How Strong Are Older Families’ Financial Report Cards?

Report Card

Last week I discussed research showing the correlation between wealth and education. The Federal Reserve followed up with additional research about wealth and demographics, the subject of this post. More specifically, wealth and age. Not surprisingly, the older a household is the more wealth has been generated since people have had more time to save and invest. There is some very good advice that comes from the research, however, which discusses the optimal management of one’s assets and liabilities.

Older Families – Personal Wealth Common Sense Recommendations

Here are some common sense recommendations about household and personal balance sheets offered up by the authors:

  • Greater balance-sheet liquidity can support greater wealth accumulation over time by buffering a family against financial shocks, which can lead to high-cost borrowing, distressed asset sales, or costly default on debts and other obligations;
  • Greater asset diversification-including high-return assets like stocks or a small business can lead to greater wealth on average over time due to lower volatility for any given level of expected return on assets (or equivalently, a higher expected return for a given level of volatility), reducing the likelihood of encountering costly financial distress; and
  • Lower leverage (debt-to-assets ratio) can lead to greater wealth on average over time both because borrowing itself is expensive and because balance-sheet leverage amplifies any shock to a family’s asset values into larger percent changes in net worth, raising the risk of insolvency and of costly default on debt or other obligations.

Notice that all of the suggestions are designed to create a large margin of safety to handle financial shocks and to lessen the chance of them happening through proper diversification and debt management. We try to follow this advice in how we manage our investments and business at CWS as well as in my personal life.

Here are some of the quantitative differences in some of the key metrics in terms of measuring financial safety.

Older families typically have more liquidity than middle-aged or young families.  The median holdings for each in 2013 were as follows:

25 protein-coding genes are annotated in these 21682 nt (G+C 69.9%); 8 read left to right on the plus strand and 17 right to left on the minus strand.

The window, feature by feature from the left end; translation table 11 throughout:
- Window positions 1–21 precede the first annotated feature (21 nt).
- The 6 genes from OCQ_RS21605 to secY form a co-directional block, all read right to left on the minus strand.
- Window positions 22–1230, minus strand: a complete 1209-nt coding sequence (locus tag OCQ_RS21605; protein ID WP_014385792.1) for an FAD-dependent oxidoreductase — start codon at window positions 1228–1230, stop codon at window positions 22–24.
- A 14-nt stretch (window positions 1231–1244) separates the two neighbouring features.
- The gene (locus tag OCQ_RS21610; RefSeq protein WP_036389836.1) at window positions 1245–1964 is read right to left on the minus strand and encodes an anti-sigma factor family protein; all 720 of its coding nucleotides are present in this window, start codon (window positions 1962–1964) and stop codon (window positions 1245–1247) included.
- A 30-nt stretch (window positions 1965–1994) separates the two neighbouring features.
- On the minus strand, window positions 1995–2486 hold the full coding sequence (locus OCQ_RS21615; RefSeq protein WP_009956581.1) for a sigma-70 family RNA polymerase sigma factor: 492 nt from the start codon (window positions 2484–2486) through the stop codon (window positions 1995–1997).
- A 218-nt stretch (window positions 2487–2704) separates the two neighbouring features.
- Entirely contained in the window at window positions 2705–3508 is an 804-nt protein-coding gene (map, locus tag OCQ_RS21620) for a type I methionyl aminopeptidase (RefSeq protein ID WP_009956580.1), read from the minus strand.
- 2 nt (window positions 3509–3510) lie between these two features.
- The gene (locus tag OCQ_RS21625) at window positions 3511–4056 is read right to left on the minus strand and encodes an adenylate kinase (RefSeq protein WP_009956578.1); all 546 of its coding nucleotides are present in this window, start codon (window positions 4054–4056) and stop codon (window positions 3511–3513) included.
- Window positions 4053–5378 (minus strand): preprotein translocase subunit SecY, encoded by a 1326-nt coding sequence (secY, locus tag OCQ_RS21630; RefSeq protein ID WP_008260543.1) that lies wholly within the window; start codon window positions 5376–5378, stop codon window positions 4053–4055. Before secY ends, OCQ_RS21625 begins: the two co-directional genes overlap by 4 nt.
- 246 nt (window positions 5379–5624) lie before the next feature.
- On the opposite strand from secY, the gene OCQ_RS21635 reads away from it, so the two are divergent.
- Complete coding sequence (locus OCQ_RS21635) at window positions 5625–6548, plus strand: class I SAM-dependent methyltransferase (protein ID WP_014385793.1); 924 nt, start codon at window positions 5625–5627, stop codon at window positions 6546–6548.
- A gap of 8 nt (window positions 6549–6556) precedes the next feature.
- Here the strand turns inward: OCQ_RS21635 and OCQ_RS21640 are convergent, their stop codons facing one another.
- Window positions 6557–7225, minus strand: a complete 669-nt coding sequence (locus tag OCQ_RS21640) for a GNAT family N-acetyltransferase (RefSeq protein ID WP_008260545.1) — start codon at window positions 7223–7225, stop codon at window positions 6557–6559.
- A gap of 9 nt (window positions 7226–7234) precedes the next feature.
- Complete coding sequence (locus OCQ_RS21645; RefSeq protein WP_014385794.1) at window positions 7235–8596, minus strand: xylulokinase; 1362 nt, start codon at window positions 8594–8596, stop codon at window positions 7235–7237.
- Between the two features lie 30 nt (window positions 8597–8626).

Older:  $82,766

Middle-aged:  $46,324

Young:  $14.021

The percentage of financial and business assets were as follows in 2013:

Older:  34.8%

Middle-aged:  28.3%

Young:  18.5%

Finally, older families are far less leveraged than younger ones as measured by the median debt-to-assets ratio:

Older: Essentially 0%

Middle-aged: 25.3% (up from 14.2% in 1989)

Young: 44.9% (up from 34.4% in 1989)

Older families got to where they are today by saving during their peak earning phase in middle age as well as because of prudent balance sheet management by building up cash reserves to cushion against a financial setback. In addition, they have tended to diversify beyond housing and durable goods into financial and business assets.

While the authors don’t know whether middle-aged and older families are wealthier because of their greater diversification and debt choices or having greater wealth leads or cause them to be better diversified and less leveraged, they suspect it goes both ways. They do make an interesting assertion, however, which has implications for apartment owners like CWS. They discuss bringing to the forefront the need for young families to accumulate wealth more rapidly and use the example of delaying home purchases. The authors suggest for consideration:

“to delay purchase of a home with its attendant debt burden until it was possible to buy a house that did not make the family’s balance sheet dangerously undiversified and highly leveraged.”

5 Questions to Predict Wealth Accumulation – Financial Health Scorecard

Another great addition to the article is the inclusion of a Financial Health Scorecard to predict wealth accumulation. It consists of five questions and each one is scored with a one or zero with the maximum score being five. A one increases financial health and a zero detracts from it. The questions are as follows:

  1. Did you save any money last year?
  2. Did you miss any payments on any obligations in the past year?
  3. Did you have a balance on your credit card after the last payment was due?
  4. Including all of your assets, was more than 10 percent of the value in liquid assets?
  5. Is your total debt service (principal and interest) less than 40 percent of your income?

This survey has been carried out between 1992 and 2013 involving 38,385 families. The average scores were as follows between 1992 and 2013:

All families: 3.01

Older: 62 or older 3.46

Middle-aged: 40-61  2.88

Young: Under 40  2.82

Clearly the older families have shown the highest average financial health over the 22 year period which is not surprising given their stronger balance sheet and liquid assets. This is a great scorecard for all of us to follow to improve our accumulation of financial assets over the years and to help lessen the probability of a financial issue sinking the ship.

Over to You:

How is your financial health scorecard? In the example above, did you have more zero’s or ones?

 


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